Homesteading on Persimmon Ridge


| 2/8/2017 9:24:00 AM


It is our destiny to draw the dragon’s fire while mainstream culture hides behind its disintegrating deficit, damning us for its complacency. —Gene Logsdon from and describing “The Ramparts People”

Persimmon Ridge shares its secrets only in the wintertime. Most of the year, a tangle of ankle-grabbing vines and prickly briars guard its entrances to foot traffic, obscuring old roads and lanes. Biting hordes of ticks and chiggers join forces with the green wall to keep out intruders. But in winter, the vegetation recedes and the little beasties sleep, if only briefly.

My struggling little honey-and-goat farm sits at the western base of the ridge. My drive way was once an old road that wound through my property and on up to the ridge top. The eastern slope of the ridge is home to a small settlement of mostly related African-American families who have been there forever it seems. Between us live only flora, fauna, and ghosts.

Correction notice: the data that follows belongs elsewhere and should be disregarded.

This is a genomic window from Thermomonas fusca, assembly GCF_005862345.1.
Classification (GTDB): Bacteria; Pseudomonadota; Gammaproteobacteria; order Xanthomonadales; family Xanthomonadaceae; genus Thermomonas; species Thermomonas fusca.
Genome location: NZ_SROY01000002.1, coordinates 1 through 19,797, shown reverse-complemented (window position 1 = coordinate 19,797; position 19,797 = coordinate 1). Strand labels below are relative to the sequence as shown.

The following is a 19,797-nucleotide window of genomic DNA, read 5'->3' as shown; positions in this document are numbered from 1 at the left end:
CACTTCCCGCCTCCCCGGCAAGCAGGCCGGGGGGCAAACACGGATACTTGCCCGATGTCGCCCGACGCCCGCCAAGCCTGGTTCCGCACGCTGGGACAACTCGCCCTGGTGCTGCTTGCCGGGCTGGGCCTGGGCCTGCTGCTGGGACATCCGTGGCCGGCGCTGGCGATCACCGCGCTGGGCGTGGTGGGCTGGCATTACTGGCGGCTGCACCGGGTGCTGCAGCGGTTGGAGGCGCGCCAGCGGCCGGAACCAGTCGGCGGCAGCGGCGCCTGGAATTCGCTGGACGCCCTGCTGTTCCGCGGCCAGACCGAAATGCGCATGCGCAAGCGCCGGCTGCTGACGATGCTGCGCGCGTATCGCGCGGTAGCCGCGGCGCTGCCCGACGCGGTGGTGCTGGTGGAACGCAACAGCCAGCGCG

Between us lies a forest upwelling of persimmons, red and white oak, hickory, sycamore, beech, and other hardwoods--home to deer, wild turkey, raccoons, possums, bobcat, owls, hawks, squirrel, rabbit and, the neighbors and I believe, sometimes a mountain lion. The ghosts I speak of are in the bones of the old unpainted houses and of the barns built without nails that decay into the ground along the old road. Trees grow up around and through these old houses and their outbuildings, obscuring them from view on a casual walk.



For many winters now, I have frequented the ridge. When it is passable, I walk the road that disappears into the underbrush behind my chicken coop to start the climb. As I amble along lost in thought, I often look up to find haunted windows, shedding splintered panes of glass, staring back at me.





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